|Cabinet shrugs off crisis, approves draft on Hariri tribunal
|Siniora hails 'historic meeting' as key stop on 'the road to revealing the truth'
Lebanon's political crisis deepened Monday as the Cabinet approved a UN draft to form an international tribunal to try former Premier Rafik Hariri's assassins, despite the resignation of six ministers.
Official sources quoted by Reuters Monday said the Western-backed government of Premier Fouad Siniora would send the draft to UN headquarters in New York and wait for the final text on the court.
Speaking to reporters after the Cabinet session, Siniora called for unity to overcome the political crisis.
"Here we are today on the road to revealing the truth and achieving justice through the court ... that will be formed to stop this series of terrorist and criminal acts," Siniora said.
"In a historic meeting, the Cabinet approved unanimously by those present the draft of the special tribunal," he added.
The approval came despite a government crisis sparked by the resignation of six ministers, including those from Hizbullah and Amal, which accuse the ruling majority of monopolizing power.
The premier said the government's decision was meant "to reject and confront attempts to assassinate Lebanon ... and to tell the criminals that we will not give up our right to achieve justice despite the difficulties."
"Our brothers who could not join us in taking this decision were actually with us - in our hearts, our positions and our decision," Siniora said in an appeal for unity.
Following the session, Siniora telephoned Lebanese and Arab leaders to discuss the latest developments concerning the international tribunal.
Among the Arab leaders called were Saudi King Abdullah, Egyptian President Hosni Mubarak, Jordanian King Abdullah II, Yemeni President Ali Abdullah Saleh, Arab League chief Amr Moussa, Bahraini King Hamad Issa Bin Khalifah and Emirati Foreign Affairs Minister Abdullah Bin Zayed.
The premier also called the various heads of Lebanon's religious sects.
Siniora officially received the resignation of the six resigned ministers on Monday.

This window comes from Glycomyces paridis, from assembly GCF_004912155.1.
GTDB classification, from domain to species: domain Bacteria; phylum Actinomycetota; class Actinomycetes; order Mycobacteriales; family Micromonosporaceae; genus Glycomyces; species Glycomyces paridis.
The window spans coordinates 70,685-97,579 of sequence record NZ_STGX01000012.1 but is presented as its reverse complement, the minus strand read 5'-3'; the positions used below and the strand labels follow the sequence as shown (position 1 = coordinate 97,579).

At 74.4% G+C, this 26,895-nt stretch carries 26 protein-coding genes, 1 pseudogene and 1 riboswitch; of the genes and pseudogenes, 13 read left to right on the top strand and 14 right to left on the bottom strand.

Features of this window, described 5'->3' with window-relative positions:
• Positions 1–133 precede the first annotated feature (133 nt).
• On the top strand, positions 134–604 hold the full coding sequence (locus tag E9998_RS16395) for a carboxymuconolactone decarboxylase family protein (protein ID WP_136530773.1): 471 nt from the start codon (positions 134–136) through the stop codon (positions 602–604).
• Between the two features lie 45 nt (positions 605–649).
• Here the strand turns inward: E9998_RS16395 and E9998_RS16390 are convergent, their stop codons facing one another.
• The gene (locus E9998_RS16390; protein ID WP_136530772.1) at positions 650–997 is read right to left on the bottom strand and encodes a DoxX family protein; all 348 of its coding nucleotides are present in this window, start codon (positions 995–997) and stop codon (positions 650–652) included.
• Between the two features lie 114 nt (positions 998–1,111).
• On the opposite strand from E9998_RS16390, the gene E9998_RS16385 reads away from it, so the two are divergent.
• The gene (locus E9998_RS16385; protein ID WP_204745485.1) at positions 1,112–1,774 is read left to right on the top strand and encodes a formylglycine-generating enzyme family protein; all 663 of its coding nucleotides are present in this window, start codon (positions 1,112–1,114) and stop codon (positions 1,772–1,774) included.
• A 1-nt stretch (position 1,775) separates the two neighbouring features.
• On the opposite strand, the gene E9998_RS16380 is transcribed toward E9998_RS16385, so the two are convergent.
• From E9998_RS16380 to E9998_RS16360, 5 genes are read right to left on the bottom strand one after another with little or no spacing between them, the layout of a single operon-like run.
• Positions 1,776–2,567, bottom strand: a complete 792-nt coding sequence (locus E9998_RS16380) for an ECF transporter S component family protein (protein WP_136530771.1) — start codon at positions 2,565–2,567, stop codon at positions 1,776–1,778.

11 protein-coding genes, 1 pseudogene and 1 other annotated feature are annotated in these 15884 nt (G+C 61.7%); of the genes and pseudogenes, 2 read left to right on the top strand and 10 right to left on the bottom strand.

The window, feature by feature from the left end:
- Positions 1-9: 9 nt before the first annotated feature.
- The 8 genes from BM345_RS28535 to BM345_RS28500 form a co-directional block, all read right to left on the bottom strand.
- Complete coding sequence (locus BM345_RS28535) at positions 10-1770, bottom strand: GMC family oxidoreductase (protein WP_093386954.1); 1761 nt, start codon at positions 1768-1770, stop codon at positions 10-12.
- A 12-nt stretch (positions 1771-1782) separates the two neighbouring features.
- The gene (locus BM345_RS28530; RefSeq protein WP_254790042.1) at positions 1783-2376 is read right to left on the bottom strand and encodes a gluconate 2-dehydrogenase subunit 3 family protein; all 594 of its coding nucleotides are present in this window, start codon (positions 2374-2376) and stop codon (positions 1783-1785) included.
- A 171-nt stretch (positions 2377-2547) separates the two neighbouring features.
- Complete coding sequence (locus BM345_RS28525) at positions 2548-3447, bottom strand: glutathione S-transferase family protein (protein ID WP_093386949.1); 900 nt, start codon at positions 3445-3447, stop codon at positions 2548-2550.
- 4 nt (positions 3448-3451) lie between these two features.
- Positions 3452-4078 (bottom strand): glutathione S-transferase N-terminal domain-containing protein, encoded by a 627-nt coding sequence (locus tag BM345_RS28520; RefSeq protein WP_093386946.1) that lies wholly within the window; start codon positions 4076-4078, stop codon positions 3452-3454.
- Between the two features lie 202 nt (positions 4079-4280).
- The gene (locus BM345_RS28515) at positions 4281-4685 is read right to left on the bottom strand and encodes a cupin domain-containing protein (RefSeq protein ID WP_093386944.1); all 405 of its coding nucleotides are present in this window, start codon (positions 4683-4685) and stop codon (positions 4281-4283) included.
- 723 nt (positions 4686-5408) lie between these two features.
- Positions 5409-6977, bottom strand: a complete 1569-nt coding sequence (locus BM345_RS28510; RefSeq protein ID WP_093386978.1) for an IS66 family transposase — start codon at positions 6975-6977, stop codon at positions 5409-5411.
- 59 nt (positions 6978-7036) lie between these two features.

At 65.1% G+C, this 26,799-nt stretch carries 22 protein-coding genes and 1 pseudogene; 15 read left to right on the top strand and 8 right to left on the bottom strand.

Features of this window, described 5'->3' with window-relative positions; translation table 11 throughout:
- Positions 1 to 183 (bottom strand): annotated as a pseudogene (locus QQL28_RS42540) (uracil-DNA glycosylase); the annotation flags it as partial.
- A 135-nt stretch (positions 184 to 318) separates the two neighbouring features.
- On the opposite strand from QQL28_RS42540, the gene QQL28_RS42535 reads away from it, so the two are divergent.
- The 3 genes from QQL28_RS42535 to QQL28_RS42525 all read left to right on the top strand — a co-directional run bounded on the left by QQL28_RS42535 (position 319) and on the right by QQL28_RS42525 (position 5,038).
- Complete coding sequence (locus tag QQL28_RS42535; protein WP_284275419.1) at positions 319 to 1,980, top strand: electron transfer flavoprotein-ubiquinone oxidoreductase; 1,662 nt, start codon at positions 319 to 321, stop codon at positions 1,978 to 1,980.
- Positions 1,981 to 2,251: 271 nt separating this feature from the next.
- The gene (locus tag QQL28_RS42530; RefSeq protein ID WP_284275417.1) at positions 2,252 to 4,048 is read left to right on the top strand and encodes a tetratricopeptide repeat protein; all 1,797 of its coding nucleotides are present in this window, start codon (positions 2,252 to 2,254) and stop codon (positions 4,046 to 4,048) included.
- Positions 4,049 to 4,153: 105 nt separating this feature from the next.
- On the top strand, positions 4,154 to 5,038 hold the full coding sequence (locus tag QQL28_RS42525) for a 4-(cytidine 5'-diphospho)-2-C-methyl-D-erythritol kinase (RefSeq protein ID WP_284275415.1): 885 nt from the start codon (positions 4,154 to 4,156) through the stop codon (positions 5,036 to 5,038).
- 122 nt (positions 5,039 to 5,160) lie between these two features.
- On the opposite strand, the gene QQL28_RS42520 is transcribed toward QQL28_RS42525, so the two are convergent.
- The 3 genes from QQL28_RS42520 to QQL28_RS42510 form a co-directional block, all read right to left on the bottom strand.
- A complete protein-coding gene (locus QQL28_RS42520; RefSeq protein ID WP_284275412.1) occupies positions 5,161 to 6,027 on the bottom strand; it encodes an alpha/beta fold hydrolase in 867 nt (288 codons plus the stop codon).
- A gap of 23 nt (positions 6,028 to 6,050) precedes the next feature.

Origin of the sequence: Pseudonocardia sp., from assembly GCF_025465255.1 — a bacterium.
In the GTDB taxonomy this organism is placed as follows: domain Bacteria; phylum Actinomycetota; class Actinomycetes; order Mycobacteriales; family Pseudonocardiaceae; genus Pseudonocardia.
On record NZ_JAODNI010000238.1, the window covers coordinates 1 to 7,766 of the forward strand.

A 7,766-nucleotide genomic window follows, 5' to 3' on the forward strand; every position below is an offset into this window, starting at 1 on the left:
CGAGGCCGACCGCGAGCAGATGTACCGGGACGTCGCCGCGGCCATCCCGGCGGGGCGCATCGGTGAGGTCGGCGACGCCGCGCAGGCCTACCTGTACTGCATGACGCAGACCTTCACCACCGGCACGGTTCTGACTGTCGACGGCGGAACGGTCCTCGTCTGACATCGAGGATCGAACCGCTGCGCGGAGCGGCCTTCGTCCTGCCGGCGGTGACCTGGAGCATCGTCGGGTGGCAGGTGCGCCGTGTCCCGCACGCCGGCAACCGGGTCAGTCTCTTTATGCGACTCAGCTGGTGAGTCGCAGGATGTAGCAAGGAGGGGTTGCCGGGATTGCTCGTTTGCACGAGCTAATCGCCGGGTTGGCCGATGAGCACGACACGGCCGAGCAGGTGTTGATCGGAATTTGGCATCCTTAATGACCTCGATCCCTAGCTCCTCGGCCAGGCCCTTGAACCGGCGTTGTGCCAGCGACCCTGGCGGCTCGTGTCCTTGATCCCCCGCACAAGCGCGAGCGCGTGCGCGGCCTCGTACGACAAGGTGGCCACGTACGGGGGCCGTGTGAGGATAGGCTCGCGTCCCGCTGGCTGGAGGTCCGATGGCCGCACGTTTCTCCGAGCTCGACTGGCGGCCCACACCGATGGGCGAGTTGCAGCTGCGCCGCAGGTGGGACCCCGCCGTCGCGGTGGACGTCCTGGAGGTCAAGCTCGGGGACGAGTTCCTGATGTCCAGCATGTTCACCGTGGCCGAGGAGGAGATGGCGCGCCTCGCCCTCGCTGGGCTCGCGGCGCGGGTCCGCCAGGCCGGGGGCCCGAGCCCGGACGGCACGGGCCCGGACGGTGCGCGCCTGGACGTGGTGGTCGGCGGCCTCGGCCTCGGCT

However, the prime minister replied by letter to the resignations immediately, refusing the resignations and calling for the ministers to return to their posts.
Information Minister Ghazi Aridi said the convening of the Cabinet Monday was "100 percent constitutional."
Parliamentary majority leader MP Saad Hariri, said the government's approval of the UN draft "is a blessed step toward revealing the truth and realizing justice" in the February 14, 2005 assassination of his father and 22 others, in addition to a string of attacks targeting politicians and journalists dating back to October 2004.
But President Emile Lahoud said any decisions reached during Monday's session have no constitutional or legal value as they were passed by an authority that had lost its legitimacy.
Hizbullah MP Hussein Hajj Hassan accused the ruling majority of exercising a "hegemony and monopoly on decision-making."
Hassan told AFP that Hizbullah objected to the manner by which the ruling majority approved the UN document.
"The majority is trying to tell people that the Lebanese are in conflict over the tribunal, and this is totally untrue. We are not against the tribunal - all Lebanese agree on this issue," he said.
Hassan added that Hizbullah would only agree to return to the government if its request for a "blocking minority" in the Cabinet was met - a demand seen as an attempt to stymie all future government decisions.
Resigned Labor Minister Trad Hamadeh said Siniora's Cabinet had three choices: "Either resign or replace the Shiite ministers or eliminate the reasons behind our resignation."
"Anything else means the parliamentary majority is violating the national covenant," Hamadeh said in a statement.
The Free Patriotic Movement, Hizbullah's main political ally, said the government had lost its legitimacy because it no longer represented all religious sects.
"Because the Shiites are no longer present in Cabinet, the Cabinet becomes automatically incapable of governing. It has lost its legitimacy," FPM leader MP Michel Aoun said Monday.
At the UN in New York, US Ambassador John Bolton said his country was prepared to move quickly in the Security Council to approve the tribunal "once we receive formal word form the government of Lebanon."
The Daily Star